[February 21st 2006]
First published in the Civil and Military Gazette, 30 March 1889. Collected Volume V, No. 37 of Turn-overs, 1889, and in Abaft the Funnel (Unauthorised and Authorised Editions), 1909. (Story No. 1). In the Sussex and Burwash editions, the story was re-titled “One Lady at Large”.
The Captain of the Madura relates an anecdote about one of his voyages when he was transporting a menagerie “—a whole turnout, lock, stock, and barrel, from the big bear to the little hippopotamus; . . .” One of the sixteen giraffes which were up on deck, broke free during the night and first put its head through the window of the Captain’s cabin whilst he was asleep before eventually withdrawing it and then trying to climb over the stern rail. The quartermaster saved it by hauling on its tail.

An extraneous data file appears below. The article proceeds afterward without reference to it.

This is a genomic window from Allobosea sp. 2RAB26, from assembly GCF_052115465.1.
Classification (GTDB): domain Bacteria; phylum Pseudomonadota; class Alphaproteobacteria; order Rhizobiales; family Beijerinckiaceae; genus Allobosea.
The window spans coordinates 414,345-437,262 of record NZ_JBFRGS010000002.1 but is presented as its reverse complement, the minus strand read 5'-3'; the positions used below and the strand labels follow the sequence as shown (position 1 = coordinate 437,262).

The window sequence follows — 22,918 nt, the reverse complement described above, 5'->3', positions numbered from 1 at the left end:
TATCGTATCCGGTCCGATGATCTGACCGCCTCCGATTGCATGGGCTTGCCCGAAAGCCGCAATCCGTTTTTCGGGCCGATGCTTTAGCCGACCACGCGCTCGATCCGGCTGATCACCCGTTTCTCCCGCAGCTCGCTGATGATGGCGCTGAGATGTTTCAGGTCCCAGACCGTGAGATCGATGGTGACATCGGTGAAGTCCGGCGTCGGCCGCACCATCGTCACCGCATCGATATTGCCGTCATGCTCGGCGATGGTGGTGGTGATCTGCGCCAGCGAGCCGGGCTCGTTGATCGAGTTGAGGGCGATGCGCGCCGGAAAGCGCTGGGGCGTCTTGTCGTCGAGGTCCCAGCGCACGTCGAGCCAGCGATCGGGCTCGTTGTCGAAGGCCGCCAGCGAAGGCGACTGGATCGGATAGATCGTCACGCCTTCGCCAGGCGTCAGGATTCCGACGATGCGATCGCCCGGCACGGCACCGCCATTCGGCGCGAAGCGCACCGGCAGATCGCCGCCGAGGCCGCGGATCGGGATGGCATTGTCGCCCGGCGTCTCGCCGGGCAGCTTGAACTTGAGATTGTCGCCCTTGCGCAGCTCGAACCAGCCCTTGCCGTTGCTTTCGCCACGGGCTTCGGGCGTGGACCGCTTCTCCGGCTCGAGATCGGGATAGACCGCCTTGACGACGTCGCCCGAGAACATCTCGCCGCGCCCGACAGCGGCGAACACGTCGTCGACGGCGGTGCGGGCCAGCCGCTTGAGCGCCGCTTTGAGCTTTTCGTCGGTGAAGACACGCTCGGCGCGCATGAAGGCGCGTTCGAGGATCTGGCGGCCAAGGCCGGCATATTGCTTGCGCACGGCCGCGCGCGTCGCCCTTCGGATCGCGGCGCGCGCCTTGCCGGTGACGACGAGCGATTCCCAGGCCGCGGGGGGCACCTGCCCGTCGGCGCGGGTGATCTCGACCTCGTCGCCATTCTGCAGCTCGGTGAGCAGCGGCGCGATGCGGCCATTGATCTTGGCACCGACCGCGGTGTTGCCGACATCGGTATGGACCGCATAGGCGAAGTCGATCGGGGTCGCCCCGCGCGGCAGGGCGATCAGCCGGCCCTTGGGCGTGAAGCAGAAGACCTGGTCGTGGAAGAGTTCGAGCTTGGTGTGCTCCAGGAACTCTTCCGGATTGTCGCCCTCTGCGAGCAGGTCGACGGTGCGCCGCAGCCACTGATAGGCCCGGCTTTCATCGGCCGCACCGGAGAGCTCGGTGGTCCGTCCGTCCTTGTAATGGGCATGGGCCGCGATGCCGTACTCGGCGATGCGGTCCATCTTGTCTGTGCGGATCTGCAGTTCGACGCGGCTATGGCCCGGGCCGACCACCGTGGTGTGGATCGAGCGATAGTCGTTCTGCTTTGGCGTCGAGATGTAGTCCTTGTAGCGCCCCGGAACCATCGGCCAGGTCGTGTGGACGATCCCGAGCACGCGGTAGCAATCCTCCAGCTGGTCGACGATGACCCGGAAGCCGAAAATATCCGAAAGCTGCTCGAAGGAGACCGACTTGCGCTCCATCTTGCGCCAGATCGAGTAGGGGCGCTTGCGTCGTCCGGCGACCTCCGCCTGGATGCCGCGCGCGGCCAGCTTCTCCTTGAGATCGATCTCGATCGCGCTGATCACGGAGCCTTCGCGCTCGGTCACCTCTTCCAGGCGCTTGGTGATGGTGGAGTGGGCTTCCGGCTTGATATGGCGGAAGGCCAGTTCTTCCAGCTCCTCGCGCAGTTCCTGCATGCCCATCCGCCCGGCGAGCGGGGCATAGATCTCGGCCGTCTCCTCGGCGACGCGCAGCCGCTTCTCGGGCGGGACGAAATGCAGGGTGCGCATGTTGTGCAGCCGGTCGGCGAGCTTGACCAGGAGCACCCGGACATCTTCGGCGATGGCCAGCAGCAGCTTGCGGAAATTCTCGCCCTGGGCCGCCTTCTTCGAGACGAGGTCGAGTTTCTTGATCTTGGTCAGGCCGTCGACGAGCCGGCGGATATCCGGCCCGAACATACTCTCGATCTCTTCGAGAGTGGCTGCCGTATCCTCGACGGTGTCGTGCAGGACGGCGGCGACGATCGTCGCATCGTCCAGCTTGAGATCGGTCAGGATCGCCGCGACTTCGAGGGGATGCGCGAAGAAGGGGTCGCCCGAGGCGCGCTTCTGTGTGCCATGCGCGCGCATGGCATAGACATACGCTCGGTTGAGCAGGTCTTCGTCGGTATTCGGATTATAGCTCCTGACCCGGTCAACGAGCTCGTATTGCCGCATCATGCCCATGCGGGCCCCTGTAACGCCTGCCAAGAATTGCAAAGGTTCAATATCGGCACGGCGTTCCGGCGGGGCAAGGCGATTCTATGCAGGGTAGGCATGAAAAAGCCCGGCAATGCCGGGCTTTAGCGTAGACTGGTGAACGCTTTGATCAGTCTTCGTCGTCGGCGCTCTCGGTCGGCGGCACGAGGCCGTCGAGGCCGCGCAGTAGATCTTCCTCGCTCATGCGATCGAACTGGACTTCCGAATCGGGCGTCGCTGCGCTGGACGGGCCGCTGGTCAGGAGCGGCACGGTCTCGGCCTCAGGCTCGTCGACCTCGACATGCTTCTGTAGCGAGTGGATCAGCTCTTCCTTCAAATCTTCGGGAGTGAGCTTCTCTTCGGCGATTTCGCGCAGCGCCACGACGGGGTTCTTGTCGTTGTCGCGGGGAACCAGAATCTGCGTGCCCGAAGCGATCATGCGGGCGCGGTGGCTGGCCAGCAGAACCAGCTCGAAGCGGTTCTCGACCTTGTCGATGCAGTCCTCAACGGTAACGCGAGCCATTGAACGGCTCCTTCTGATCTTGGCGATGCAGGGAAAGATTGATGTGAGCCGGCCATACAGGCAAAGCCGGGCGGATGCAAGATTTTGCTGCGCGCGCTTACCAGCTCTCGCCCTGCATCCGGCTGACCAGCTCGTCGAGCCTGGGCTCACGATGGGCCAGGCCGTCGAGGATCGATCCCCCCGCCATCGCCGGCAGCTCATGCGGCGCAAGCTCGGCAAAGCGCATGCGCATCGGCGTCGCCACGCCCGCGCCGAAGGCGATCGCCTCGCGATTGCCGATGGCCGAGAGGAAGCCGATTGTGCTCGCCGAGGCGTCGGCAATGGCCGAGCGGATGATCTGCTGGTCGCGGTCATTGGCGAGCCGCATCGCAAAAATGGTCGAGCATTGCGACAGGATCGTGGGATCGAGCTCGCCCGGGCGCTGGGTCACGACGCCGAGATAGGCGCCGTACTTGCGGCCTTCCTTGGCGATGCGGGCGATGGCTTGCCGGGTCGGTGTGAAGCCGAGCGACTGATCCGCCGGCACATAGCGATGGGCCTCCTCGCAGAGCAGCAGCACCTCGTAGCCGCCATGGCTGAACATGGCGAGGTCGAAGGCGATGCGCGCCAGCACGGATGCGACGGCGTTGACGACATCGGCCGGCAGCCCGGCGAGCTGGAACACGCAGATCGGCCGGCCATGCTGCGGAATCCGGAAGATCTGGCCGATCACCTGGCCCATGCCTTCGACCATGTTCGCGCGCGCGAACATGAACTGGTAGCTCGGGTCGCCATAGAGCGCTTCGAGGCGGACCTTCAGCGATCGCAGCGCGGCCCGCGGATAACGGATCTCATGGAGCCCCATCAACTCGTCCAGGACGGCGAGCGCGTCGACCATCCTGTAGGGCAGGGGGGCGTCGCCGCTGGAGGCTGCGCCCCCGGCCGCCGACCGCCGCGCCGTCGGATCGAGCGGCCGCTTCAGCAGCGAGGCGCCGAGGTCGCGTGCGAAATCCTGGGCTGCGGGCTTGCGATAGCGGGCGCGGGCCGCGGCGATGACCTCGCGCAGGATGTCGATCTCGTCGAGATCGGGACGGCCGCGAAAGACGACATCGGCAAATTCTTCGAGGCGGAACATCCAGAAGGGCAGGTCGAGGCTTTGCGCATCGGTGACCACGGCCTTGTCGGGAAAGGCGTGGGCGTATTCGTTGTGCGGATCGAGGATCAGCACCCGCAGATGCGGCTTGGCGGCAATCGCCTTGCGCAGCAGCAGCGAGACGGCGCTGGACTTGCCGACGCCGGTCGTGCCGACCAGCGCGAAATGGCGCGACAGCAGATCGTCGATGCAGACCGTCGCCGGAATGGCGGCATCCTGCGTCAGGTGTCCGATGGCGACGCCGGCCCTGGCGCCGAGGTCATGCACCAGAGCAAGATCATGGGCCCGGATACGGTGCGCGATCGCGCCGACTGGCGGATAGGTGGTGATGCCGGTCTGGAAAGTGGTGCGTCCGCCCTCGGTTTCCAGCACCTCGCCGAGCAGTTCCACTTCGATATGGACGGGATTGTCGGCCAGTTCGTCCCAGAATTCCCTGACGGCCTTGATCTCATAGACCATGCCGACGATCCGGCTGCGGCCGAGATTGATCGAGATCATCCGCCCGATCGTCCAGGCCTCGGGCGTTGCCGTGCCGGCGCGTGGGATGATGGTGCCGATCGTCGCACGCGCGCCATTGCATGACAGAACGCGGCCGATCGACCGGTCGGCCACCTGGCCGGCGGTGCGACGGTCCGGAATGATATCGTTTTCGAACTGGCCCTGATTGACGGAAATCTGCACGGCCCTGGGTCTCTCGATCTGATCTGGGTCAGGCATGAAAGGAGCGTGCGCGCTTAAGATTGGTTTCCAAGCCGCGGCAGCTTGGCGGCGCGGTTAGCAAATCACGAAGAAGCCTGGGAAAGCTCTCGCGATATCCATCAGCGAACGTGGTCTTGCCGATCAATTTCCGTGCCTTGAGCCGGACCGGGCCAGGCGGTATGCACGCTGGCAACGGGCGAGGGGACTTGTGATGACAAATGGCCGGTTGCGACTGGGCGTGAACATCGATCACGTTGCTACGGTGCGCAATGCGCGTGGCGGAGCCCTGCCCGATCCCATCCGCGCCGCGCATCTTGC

The story is told on board a ship crossing the Bay of Bengal from India towards the East [Page 22, line 9] – “orchid-hunter on route to Siam”. Kipling crossed the Bay in March 1889 from Calcutta to Rangoon as recounted in From Sea to Sea chapter I.
©David Page 2006 All rights reserved